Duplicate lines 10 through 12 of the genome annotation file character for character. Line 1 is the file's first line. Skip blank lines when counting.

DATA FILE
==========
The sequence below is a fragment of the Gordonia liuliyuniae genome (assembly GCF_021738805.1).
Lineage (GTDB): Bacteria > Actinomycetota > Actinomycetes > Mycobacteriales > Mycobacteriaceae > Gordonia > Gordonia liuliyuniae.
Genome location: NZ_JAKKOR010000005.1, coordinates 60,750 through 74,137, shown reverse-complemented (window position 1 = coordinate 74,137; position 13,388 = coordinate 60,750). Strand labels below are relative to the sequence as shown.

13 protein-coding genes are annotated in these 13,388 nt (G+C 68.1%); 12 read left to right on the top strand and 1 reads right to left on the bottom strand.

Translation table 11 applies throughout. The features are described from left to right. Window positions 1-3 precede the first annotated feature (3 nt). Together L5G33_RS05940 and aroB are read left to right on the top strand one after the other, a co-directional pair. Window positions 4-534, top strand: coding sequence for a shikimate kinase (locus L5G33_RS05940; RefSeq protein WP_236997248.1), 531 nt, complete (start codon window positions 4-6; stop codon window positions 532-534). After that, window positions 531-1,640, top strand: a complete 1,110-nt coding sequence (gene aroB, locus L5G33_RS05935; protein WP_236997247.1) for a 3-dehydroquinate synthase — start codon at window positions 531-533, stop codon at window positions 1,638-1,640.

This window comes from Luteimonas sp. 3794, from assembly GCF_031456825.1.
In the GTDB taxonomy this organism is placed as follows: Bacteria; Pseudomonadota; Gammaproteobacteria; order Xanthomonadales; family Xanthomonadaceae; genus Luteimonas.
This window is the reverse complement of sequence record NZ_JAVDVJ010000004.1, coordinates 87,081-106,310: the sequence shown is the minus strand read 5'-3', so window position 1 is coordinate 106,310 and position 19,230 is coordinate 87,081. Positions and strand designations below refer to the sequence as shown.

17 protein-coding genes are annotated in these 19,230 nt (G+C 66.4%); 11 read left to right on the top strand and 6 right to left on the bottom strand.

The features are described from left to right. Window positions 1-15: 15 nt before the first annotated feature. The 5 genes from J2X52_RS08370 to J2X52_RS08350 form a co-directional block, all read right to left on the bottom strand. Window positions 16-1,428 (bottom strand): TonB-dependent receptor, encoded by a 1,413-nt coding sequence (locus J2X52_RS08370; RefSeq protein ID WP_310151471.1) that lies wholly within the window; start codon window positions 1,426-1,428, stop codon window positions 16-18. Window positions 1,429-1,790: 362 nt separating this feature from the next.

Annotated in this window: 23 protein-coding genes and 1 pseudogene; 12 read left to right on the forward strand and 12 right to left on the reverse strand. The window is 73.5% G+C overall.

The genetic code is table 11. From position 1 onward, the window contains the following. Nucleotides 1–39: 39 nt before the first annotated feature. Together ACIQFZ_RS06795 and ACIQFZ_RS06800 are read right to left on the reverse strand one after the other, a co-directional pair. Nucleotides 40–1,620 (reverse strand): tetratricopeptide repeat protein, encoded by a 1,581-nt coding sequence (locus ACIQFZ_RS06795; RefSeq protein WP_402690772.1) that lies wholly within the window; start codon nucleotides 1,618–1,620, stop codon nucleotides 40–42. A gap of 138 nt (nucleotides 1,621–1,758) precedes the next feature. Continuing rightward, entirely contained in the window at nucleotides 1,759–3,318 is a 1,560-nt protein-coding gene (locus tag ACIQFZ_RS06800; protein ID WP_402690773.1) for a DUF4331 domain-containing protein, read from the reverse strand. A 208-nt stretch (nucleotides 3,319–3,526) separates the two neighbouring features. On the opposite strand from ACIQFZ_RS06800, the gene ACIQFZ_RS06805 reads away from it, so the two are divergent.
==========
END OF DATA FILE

The features are described from left to right. Window positions 1-15: 15 nt before the first annotated feature. The 5 genes from J2X52_RS08370 to J2X52_RS08350 form a co-directional block, all read right to left on the bottom strand. Window positions 16-1,428 (bottom strand): TonB-dependent receptor, encoded by a 1,413-nt coding sequence (locus J2X52_RS08370; RefSeq protein ID WP_310151471.1) that lies wholly within the window; start codon window positions 1,426-1,428, stop codon window positions 16-18. Window positions 1,429-1,790: 362 nt separating this feature from the next.

Annotated in this window: 23 protein-coding genes and 1 pseudogene; 12 read left to right on the forward strand and 12 right to left on the reverse strand. The window is 73.5% G+C overall.

The genetic code is table 11. From position 1 onward, the window contains the following. Nucleotides 1–39: 39 nt before the first annotated feature. Together ACIQFZ_RS06795 and ACIQFZ_RS06800 are read right to left on the reverse strand one after the other, a co-directional pair. Nucleotides 40–1,620 (reverse strand): tetratricopeptide repeat protein, encoded by a 1,581-nt coding sequence (locus ACIQFZ_RS06795; RefSeq protein WP_402690772.1) that lies wholly within the window; start codon nucleotides 1,618–1,620, stop codon nucleotides 40–42. A gap of 138 nt (nucleotides 1,621–1,758) precedes the next feature. Continuing rightward, entirely contained in the window at nucleotides 1,759–3,318 is a 1,560-nt protein-coding gene (locus tag ACIQFZ_RS06800; protein ID WP_402690773.1) for a DUF4331 domain-containing protein, read from the reverse strand. A 208-nt stretch (nucleotides 3,319–3,526) separates the two neighbouring features. On the opposite strand from ACIQFZ_RS06800, the gene ACIQFZ_RS06805 reads away from it, so the two are divergent.